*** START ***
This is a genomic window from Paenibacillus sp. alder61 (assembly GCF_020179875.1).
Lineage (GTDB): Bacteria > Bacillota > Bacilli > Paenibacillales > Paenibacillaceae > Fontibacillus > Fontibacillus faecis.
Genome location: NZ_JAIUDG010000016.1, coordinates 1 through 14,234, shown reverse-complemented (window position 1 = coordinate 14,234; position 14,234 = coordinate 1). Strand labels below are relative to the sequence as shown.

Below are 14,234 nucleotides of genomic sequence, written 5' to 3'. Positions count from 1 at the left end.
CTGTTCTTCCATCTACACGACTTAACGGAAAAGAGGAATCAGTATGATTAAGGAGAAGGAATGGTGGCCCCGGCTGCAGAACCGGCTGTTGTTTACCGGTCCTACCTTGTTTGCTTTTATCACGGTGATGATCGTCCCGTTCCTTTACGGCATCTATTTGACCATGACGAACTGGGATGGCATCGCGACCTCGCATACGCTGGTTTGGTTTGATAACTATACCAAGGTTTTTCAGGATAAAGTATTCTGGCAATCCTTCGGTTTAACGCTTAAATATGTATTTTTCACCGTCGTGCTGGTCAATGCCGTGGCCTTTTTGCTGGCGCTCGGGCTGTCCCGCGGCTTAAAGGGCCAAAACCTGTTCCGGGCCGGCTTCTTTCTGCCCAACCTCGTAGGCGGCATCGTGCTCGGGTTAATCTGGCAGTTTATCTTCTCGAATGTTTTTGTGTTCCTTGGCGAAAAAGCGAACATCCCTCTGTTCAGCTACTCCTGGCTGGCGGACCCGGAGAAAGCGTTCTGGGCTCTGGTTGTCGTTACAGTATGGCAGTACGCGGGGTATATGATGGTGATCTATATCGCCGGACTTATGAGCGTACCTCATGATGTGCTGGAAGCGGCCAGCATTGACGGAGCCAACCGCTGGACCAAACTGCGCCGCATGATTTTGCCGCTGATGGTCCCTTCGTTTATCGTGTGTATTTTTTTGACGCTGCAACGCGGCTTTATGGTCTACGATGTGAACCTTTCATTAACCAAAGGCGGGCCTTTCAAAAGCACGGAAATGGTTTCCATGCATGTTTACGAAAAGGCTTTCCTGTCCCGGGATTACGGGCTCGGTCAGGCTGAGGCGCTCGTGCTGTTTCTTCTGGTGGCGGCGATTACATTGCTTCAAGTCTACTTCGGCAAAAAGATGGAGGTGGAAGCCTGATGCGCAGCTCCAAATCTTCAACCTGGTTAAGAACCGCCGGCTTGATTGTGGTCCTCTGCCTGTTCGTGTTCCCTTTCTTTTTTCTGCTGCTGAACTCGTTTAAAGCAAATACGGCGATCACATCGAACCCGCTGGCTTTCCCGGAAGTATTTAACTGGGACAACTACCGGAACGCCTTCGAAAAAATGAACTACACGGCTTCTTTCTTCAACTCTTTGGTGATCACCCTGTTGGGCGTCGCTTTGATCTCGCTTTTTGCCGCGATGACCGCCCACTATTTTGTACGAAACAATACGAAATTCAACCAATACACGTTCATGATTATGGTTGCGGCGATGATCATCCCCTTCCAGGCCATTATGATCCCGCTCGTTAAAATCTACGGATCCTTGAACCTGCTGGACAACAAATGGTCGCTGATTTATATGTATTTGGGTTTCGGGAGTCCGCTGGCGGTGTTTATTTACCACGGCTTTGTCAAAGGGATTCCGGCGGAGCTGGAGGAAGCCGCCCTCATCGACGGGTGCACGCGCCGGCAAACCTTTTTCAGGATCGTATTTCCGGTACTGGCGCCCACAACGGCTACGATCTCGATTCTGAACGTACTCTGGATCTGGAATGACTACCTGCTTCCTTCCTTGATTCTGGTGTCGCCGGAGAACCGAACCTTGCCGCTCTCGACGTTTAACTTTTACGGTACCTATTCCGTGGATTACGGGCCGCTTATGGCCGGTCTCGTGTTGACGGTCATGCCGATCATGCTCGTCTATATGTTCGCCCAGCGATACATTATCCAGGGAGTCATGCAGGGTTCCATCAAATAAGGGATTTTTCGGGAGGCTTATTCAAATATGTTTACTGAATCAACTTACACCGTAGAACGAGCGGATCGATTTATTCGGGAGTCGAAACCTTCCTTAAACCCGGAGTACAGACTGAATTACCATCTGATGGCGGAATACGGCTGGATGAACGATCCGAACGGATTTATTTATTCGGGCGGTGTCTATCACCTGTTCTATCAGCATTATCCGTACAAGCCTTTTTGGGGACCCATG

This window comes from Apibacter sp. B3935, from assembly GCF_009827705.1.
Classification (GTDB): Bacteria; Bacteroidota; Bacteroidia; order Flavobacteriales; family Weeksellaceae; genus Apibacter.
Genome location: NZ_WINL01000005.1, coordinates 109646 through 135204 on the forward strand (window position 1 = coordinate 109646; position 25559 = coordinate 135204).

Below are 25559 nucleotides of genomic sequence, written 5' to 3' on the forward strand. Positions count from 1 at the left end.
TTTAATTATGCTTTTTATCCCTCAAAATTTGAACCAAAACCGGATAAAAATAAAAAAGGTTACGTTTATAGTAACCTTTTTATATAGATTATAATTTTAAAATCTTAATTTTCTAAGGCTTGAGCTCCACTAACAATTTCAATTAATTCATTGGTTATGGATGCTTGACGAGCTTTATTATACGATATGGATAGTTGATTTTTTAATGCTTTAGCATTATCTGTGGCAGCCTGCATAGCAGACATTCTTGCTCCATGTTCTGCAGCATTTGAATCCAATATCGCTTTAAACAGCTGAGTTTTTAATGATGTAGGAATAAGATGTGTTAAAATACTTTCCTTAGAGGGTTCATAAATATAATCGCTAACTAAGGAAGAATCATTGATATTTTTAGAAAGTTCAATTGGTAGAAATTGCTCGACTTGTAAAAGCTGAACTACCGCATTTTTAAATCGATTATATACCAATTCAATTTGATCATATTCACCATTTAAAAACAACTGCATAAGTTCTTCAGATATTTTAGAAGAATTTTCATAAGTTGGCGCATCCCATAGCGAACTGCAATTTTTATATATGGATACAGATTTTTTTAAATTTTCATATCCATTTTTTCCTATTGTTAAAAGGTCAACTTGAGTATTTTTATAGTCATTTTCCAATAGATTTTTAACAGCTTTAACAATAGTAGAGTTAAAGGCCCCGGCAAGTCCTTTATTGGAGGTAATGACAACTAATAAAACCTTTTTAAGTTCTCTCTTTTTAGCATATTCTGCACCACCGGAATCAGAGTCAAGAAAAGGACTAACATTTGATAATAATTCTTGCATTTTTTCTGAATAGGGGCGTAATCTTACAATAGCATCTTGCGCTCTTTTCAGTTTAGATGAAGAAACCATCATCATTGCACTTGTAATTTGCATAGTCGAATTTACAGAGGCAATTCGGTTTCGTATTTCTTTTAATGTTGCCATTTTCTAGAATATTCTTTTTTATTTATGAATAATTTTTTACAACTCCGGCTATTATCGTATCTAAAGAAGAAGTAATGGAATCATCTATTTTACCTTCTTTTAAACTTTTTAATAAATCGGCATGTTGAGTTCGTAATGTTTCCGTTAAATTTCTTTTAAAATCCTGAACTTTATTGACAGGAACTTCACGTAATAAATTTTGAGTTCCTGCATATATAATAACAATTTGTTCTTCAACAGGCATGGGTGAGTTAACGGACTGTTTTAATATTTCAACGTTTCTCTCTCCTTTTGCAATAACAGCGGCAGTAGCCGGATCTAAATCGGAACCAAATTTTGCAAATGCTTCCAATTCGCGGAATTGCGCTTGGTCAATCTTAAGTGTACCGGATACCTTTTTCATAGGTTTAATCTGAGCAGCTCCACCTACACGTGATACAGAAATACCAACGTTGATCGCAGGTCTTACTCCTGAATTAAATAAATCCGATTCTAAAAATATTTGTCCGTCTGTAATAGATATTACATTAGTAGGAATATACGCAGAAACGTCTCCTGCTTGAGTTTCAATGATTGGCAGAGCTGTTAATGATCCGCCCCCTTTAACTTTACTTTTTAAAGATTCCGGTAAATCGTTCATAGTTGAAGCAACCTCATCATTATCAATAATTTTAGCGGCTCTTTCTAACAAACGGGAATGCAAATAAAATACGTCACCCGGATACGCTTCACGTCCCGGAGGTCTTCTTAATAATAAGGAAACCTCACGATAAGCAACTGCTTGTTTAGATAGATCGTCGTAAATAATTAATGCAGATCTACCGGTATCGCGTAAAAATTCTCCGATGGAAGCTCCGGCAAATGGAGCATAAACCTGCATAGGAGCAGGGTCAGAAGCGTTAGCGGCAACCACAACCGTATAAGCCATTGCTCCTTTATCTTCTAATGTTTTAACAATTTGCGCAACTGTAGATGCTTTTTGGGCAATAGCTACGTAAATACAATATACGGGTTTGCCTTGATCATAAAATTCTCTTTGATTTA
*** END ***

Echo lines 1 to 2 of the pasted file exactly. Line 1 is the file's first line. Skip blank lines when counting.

This is a genomic window from Paenibacillus sp. alder61 (assembly GCF_020179875.1).
Lineage (GTDB): Bacteria > Bacillota > Bacilli > Paenibacillales > Paenibacillaceae > Fontibacillus > Fontibacillus faecis.